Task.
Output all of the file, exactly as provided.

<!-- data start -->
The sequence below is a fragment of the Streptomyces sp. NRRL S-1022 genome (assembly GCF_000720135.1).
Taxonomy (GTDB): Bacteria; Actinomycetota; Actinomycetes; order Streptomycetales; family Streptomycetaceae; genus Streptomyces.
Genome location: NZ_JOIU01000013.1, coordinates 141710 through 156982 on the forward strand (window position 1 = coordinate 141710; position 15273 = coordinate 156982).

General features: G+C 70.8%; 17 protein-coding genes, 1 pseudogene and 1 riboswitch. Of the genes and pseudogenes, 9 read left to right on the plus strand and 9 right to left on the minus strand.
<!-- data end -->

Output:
The sequence below is a fragment of the Streptomyces sp. NRRL S-1022 genome (assembly GCF_000720135.1).
Taxonomy (GTDB): Bacteria; Actinomycetota; Actinomycetes; order Streptomycetales; family Streptomycetaceae; genus Streptomyces.
Genome location: NZ_JOIU01000013.1, coordinates 141710 through 156982 on the forward strand (window position 1 = coordinate 141710; position 15273 = coordinate 156982).

General features: G+C 70.8%; 17 protein-coding genes, 1 pseudogene and 1 riboswitch. Of the genes and pseudogenes, 9 read left to right on the plus strand and 9 right to left on the minus strand.